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  • Fourth Circuit States Violation of FCRA that Fails to Demonstrate a Concrete Injury Not Enough for Standing

    Courts

    On May 11, the U.S. Court of Appeals for the Fourth Circuit issued an opinion vacating a nearly $12 million judgment in a class action brought on behalf of a 69,000 member class, concluding that a credit reporting agency’s decision to list a defunct credit card company—rather than the name of its current servicer—on an individual’s credit report does not, without more, create a sufficient injury under the Fair Credit Reporting Act (FCRA)for purposes of Article III standing. Furthermore, although the lead plaintiff alleged that he suffered a cognizable “informational injury,” in that he was denied the source of the adverse information on the report, the appeals court found that he failed to “demonstrate a concrete injury” as a result of the allegedly incorrect information listed on the credit report. (See Dreher v. Experian Info. Sols., Inc., No. 15-2119, 2017 WL 1948916 (4th Cir. May 11, 2017).)

    The 2014 class action complaint against the credit reporting agency was filed by an individual who—when undergoing a background check for a security clearance—received a credit report that listed a delinquent credit card account with a creditor that had transferred the debt to a new servicer that was not listed as a source of information. When servicing the defunct company’s accounts, the new servicer had decided to do business using the creditor’s name, and directed the credit reporting agency to continue to reflect that name on the tradeline appearing for those specific accounts on its credit reports. The plaintiffs asserted that the credit reporting agency “deliberately [withheld] and inaccurately [stated] the identity of the source of reported credit information,” in violation of the FCRA. The credit reporting company sought summary judgment on the claims, arguing that the individual and the class lacked standing under the FCRA. However, the district court ruled in favor of the member class finding that the credit reporting company “committed a willful violation of . . . the [FCRA].”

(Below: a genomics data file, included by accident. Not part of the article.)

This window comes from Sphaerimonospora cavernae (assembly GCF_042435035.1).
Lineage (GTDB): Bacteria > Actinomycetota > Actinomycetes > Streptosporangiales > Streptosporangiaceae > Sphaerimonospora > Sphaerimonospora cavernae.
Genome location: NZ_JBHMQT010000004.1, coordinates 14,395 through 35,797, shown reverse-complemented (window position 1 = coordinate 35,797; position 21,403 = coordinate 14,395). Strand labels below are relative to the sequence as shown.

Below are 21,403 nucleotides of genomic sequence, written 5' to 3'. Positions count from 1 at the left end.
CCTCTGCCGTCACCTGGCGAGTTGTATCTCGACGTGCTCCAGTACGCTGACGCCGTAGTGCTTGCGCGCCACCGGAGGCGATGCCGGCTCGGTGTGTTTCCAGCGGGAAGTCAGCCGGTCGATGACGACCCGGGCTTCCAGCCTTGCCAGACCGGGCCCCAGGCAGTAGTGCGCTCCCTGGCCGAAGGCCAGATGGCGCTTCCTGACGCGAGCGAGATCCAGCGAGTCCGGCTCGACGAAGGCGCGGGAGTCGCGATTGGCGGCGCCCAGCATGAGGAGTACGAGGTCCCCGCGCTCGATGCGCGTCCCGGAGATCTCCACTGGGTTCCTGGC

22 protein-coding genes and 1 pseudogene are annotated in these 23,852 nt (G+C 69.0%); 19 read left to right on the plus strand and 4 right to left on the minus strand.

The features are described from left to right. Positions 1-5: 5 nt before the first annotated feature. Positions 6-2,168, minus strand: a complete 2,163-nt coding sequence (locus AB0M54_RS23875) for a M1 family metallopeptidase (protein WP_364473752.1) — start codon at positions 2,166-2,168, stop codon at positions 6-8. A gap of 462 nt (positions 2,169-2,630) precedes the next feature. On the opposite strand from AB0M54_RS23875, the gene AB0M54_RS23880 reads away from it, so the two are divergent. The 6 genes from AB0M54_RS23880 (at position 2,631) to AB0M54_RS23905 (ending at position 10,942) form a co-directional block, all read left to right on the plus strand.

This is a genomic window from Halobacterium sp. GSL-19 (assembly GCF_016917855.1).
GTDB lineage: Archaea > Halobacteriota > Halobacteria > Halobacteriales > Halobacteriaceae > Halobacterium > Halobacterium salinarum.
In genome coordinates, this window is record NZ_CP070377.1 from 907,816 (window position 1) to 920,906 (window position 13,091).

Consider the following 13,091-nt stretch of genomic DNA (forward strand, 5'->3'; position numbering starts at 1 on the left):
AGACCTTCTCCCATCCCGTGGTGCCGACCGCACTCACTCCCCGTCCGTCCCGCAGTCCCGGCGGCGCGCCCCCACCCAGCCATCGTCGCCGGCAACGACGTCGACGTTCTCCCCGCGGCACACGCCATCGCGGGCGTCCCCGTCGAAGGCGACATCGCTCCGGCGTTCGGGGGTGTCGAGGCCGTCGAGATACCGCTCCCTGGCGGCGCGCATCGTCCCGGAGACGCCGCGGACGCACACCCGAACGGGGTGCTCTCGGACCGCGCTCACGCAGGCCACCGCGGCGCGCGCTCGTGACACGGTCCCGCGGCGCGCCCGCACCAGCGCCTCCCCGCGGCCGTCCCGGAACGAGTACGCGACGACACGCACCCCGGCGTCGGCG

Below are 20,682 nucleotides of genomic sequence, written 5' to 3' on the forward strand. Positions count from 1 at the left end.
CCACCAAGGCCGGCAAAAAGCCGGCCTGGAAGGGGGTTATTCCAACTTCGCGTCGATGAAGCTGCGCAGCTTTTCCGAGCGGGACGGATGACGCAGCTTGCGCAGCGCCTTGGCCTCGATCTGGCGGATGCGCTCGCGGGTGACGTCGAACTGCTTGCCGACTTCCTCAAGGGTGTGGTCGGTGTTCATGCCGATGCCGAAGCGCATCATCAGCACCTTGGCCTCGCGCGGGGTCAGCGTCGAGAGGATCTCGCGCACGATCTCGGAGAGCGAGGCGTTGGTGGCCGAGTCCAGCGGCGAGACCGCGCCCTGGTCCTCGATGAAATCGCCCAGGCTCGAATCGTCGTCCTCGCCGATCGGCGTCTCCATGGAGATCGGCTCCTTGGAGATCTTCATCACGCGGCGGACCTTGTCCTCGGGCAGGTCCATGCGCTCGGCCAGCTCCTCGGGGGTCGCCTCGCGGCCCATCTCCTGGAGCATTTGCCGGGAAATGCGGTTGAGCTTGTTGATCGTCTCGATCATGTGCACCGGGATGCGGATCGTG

In vacating the district court’s ruling, the Fourth Circuit opined that under the FCRA, a plaintiff “must have (1) suffered an injury in fact, (2) that is fairly traceable to the challenged conduct of the defendant, and (3) that is likely to be redressed by a favorable judicial decision.” The Fourth Circuit concluded that the individual could not clear the first hurdle. To establish “injury in fact,” the plaintiff must show that he or she suffered an invasion of a legally protected interest that is concrete and particularized. While the plaintiff alleged that the credit reporting agency had violated the FCRA by failing to “clearly and accurately disclose to the consumer . . . [t]he sources of the information [in the consumer’s file at the time of the request],” the Fourth Circuit concluded that the statutory violation alone did not create a concrete informational injury sufficient to support standing. “Rather, a constitutionally cognizable informational injury requires that a person lack access to information to which he is legally entitled and that the denial of that information creates a ‘real’ harm with an adverse effect.” In this instance, “the account had no legitimate effect on the [plaintiff’s] background check process, and [t]hus receiving a creditor’s name rather than a servicer’s name—without hindering the accuracy of the report of efficiency of the credit report resolution process—worked no real world harm.” Instead, the Fourth Circuit categorized the plaintiff’s allegations as chiefly “customer service complaints”—a type of harm unrelated to those Congress sought to prevent when enacting the FCRA.